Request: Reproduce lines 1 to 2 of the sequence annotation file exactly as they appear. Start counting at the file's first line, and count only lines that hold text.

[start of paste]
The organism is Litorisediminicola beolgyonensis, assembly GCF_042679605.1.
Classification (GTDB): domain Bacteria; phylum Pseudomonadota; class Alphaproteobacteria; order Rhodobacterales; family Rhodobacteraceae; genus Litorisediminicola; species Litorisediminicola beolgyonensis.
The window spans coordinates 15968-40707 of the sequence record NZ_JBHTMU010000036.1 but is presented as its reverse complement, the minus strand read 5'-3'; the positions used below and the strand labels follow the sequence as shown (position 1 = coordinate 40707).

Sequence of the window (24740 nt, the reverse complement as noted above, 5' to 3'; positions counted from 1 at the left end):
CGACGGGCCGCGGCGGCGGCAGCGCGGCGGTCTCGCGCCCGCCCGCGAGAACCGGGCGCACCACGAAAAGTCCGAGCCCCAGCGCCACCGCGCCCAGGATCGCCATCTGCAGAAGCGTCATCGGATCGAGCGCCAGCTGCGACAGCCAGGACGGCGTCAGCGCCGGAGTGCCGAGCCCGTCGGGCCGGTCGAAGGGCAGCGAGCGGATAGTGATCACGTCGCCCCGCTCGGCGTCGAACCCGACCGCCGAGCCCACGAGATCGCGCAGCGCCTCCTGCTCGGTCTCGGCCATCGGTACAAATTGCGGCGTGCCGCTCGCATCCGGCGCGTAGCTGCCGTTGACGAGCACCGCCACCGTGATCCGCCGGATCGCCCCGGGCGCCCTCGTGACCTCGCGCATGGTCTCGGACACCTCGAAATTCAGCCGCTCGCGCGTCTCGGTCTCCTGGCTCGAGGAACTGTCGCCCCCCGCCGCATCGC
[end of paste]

The organism is Litorisediminicola beolgyonensis, assembly GCF_042679605.1.
Classification (GTDB): domain Bacteria; phylum Pseudomonadota; class Alphaproteobacteria; order Rhodobacterales; family Rhodobacteraceae; genus Litorisediminicola; species Litorisediminicola beolgyonensis.